Saying goodbye to new travel friends and some exploration of Kathmandu
Kathmandu Travel Blog› entry 64 of 136 › view all entries
Woke up early to change rooms at Kathmandu Guest House (KGH), into a cheaper room that I would be paying for between treks. Met up with Patrick, Roman, Jess, and Nikki and went shopping for souvenirs, followed by lunch at Third Eye Cafe (some decent Indian cuisine here). Back to the guesthouse for a final drink before Patrick caught a taxi back to the airport and his flights back to London.
After relaxing a bit in the late afternoon, I met back up with Roman, Jess, and Nikki for dinner at Roadhouse Cafe. Some good pizza's here for a decent price (but prices are closer to western prices here in Thamel than in other areas of Kathmandu).
Up early (5:45 AM) to see Roman off and say final goodbyes to him and Nikki who were sharing a taxi to the airport. Back to bed for a few hours before getting up to explore a bit more of Kathmandu.
Headed down towards Durbar Square in the morning the old center of Kathmandu and the location of many old Hindu temples. Just walking down the streets saw many smaller Hindu temples and shrines dotting the cityscape. Down one sidestreet I saw a large Buddhist Stupa. This was Kathesimbhu Stupa a smaller copy of the huge Swayambunath Stupa further on the outskirts of town.
From there it was down to Durbar Square itself. A large open area of temples and palaces, this is a very impressive location.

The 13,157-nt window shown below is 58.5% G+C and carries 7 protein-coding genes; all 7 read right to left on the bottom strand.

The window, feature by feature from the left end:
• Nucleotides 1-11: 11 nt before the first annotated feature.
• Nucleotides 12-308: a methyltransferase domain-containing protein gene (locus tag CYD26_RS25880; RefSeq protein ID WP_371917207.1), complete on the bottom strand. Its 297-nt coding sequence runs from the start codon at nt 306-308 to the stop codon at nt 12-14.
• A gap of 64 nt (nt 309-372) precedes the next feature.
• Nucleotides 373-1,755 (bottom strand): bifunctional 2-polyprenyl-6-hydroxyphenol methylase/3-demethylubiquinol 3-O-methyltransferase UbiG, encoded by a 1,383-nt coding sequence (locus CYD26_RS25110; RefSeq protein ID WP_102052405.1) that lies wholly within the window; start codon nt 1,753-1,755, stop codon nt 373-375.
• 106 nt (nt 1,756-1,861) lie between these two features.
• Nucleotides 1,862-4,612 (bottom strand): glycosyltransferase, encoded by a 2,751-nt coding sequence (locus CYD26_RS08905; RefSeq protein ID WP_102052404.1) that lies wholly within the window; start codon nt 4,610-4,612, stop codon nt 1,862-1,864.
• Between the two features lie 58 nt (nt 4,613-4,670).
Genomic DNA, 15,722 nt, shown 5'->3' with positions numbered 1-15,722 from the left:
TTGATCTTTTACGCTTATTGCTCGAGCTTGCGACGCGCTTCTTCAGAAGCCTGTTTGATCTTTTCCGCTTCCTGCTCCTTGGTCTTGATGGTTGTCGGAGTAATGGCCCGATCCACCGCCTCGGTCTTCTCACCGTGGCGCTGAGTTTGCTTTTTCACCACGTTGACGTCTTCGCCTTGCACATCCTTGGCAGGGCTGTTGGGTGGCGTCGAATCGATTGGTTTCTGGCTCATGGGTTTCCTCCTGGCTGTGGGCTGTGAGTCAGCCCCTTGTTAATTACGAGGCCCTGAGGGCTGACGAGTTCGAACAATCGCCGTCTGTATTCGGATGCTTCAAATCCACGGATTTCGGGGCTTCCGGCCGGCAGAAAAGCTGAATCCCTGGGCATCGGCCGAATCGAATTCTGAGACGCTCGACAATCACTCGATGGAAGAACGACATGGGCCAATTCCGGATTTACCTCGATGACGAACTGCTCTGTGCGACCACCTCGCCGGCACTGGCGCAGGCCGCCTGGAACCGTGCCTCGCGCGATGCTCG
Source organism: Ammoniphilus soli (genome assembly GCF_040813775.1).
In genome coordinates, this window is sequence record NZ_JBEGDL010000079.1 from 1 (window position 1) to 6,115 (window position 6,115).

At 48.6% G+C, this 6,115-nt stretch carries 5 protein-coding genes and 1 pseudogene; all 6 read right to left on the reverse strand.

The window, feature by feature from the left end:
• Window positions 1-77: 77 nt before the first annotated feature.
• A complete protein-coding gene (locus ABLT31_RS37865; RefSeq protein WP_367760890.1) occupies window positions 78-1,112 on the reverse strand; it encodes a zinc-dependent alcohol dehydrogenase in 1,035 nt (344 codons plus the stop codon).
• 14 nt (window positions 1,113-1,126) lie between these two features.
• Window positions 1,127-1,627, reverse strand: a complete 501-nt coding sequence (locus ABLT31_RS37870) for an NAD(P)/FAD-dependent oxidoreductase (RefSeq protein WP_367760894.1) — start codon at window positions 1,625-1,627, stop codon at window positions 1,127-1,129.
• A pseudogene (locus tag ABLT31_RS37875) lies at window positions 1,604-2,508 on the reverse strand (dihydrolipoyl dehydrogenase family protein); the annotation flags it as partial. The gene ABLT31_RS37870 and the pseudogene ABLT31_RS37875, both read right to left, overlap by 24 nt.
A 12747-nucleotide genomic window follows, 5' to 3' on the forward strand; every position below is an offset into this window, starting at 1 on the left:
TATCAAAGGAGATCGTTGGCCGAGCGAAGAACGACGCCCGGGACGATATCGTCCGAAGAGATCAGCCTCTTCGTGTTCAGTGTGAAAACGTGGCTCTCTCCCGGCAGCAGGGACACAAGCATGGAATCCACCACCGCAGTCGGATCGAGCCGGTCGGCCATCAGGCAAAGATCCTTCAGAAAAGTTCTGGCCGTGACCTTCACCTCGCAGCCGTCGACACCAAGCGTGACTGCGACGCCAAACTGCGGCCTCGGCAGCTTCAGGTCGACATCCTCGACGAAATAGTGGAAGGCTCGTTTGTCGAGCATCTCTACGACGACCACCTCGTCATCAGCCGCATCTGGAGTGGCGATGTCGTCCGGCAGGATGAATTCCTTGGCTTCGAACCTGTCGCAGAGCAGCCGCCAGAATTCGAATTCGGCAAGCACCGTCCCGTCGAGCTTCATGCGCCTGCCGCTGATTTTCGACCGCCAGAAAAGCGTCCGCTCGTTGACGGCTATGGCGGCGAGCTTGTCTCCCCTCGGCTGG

I had a quick lunch on Freak St., the original hippie hangout in Kathmandu before Thamel became the more centralized tourist area, then returned to KGH. Met up with Jess to talk about plans for tomorrow. Thought about biking from Nagarkot to Bhaktapur but prices were a bit expensive so we decided to just get a taxi to Bhaktapur and explore instead.
A word on Kathmandu Dining
The Thamel area of Kathmandu has some very decent restaurants offering a variety of cuisine from Indian, Thai, Italian, and Continental menus. Many of these restaurants are run by ex-pats and bring these different cuisines to the tourists in the Thamel area. That said while not having to pay Western prices for a meal, the meals are quite expensive a bit more expensive than one would think to be spending in Nepal. But after trekking for three weeks where food was decidedly average it was quite a welcome respite to enjoy some nicer meals and an occasional glass of wine or a bottle split amongst the group.
One other thing about food in Kathmandu is the fact that a meal is subject to a 10% service charge and then 13% VAT tax on top of that to the total bill. Basically means everything is about 25% more expensive then what is listed on the menu (unless the menu states that these charges are included).